Investing in the process of answering the questions above stands in stark contrast to a leader promoting change from a fixed mindset, such reflections, questions, and discussions are either non-existent or only present in the principal’s head. Oftentimes the decisions of such a principal are announced with sweeping decrees, threats, and an absence of an explanation of HOW the change will be implemented. This approach is in fact harmful to the school community for a number of reasons:
- The principal’s unwillingness to change himself is not leading by example, not modeling, which is so important in education
- The principal depends on staff to change/implement/follow-through on making the change a reality while he provides limited investment of time and resources in leading the actual implementation and change process.
- The principal becomes frustrated at his staff’s inability to implement these “simple” changes often labeling them as lazy or incompetent
- The school becomes flooded with “add-on solutions or changes” that have never been implemented, a waste of money, and at the cost of a healthy relationship with staff.
- The principal will claim the school has solutions for nearly every goal (21st century skills, student-centered learning, differentiation, technology, etc.) while most staff members are not aware of these solutions or are frustrated that these solutions aren’t practical because they don’t know HOW to use them
- Staff become resistant to change because the “solutions” provided appear to contradict each other, don’t seem to be genuine, don’t address their needs as learners nor as educators, or simply aren’t a priority for them in comparison to pervasive problems they are facing with students, with staff in the work environment, or with systematic problems that have not been addressed.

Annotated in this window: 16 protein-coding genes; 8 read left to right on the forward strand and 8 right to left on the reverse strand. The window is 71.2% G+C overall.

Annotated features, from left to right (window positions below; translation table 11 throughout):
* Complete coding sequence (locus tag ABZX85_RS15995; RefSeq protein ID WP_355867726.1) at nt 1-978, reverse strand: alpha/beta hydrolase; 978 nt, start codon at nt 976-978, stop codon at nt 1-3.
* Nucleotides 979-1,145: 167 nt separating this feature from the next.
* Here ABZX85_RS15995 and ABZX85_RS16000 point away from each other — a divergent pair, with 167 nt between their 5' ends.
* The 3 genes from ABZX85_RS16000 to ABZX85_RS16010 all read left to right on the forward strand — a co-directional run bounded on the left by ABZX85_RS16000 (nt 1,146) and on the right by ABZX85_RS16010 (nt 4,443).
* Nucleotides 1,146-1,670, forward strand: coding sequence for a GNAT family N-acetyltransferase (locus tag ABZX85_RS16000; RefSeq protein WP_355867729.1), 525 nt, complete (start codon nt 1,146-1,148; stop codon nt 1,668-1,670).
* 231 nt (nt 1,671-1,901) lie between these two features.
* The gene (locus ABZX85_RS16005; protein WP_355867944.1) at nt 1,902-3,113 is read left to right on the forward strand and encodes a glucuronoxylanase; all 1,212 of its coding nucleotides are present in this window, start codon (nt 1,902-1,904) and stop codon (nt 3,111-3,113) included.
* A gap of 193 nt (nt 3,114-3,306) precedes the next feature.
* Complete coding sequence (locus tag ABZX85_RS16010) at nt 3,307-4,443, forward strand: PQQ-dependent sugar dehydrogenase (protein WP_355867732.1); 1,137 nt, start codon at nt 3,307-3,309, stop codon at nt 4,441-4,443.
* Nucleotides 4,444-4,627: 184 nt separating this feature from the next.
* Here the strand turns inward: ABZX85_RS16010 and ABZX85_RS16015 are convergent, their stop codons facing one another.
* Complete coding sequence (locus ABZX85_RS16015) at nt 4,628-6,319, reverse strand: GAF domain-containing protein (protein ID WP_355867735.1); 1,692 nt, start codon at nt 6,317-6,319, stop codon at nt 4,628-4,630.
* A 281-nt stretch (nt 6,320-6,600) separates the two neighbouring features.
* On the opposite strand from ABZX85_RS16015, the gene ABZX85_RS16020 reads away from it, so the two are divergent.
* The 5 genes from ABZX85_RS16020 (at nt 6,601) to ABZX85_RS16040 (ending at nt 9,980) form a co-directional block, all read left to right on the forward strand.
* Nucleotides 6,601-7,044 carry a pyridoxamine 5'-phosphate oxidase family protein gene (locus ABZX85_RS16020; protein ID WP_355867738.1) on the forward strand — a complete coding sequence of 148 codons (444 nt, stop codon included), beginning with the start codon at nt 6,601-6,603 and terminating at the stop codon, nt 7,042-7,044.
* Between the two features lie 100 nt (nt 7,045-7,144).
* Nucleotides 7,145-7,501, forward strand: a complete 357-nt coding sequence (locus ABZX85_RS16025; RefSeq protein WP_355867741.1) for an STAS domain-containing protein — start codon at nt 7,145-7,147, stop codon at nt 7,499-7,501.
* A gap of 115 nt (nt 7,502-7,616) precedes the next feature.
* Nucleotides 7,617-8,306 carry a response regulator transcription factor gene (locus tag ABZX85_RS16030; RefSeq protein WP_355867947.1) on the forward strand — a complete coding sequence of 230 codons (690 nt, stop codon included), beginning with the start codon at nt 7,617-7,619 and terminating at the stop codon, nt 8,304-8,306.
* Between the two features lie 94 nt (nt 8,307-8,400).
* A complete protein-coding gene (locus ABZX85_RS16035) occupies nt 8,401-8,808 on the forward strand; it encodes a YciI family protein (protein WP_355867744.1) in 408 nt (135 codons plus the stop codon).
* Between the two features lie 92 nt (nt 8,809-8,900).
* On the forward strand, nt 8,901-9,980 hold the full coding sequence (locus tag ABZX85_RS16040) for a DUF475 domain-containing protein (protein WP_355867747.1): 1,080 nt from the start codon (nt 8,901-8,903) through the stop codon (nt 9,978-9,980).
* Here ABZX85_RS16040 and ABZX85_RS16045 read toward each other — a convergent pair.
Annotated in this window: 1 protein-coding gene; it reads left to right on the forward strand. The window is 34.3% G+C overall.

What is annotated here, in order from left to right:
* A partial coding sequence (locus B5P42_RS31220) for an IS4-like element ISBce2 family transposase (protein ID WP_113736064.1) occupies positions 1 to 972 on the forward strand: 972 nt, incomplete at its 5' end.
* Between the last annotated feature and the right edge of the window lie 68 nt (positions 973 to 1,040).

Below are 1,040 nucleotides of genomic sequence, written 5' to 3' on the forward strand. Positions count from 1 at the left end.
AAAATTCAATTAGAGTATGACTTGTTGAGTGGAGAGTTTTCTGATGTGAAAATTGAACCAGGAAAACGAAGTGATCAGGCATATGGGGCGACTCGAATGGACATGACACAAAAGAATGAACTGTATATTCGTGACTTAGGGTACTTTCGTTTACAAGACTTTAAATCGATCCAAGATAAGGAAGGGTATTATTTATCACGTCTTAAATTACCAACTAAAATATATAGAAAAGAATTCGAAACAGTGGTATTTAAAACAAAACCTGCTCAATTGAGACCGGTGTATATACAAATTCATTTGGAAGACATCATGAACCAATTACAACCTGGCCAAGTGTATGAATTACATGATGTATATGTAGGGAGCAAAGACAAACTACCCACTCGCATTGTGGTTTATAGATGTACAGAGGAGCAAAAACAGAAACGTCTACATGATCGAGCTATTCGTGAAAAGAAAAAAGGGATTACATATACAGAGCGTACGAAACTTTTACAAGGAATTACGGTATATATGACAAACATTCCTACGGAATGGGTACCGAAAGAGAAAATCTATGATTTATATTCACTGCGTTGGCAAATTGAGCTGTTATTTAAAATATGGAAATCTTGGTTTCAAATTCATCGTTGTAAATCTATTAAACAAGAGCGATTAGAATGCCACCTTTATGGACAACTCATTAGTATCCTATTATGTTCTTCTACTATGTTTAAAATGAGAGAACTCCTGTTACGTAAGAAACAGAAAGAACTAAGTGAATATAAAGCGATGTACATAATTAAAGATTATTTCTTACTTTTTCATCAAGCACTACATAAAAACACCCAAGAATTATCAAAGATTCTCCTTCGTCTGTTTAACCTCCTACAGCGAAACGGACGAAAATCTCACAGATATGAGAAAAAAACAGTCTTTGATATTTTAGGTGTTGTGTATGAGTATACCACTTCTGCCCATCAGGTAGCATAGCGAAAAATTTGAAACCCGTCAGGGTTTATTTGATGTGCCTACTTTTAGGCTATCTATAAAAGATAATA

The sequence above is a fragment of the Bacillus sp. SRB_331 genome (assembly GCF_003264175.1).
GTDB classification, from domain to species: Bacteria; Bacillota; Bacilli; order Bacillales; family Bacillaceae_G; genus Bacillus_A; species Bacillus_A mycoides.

Students, teachers, and parents will experience changes announced by fixed mindset principals differently because the “thinking” behind them is fixed. When the working concept of change is that it is something done to the school or by people other than to yourself, both efficiency and effectiveness are lost. More identifiable characteristics of changes by fixed mindset principals include:
- Instant visual proof: a new façade, computer labs, majlis, kitchen, playground, new books, new uniforms, electronic resources and website, gadgets, lots of new computers, sudden one-time trainers) BUT no one knows what the change is for or about
- There is no plan for the change or implementation of the new tool or resource
- The change is embodied by a single staff member, who becomes the expert everyone else refers to when there is any question about what is going on related to the change. That teacher is self-taught about the change and cannot refer to the principal for support, as the principal too directs questions to that teacher.
- There is no ongoing two-way communication to engage teachers or parents and address their concerns with the change
- The change initially seemed to be a priority, but in reality descended down the list of priorities as more new changes were quickly adopted.
A growth mindset leads principals to effective change, which is systematic, embedded, aligned with the school’s mission and vision, sustainable, and impacts school culture. These school changes:
- Are based on the school improvement plan and make teaching teams more effective
- Involve more stakeholders through increased communication with appropriate stakeholders
- Successfully navigate the transition from traditional principal management style into instructional leadership
- Demonstrate a development from spur of the moment decisions to data informed decision making
After reading this article, what beliefs do you think underscore fixed mindsets? Can you think of some changes you’ve led in your school? Did you ask similar questions? How do you think asking questions could have affected the change for better or worse? Have you experienced the difference in school change with a principal with a fixed mindset vs. a growth mindset? What did you learn?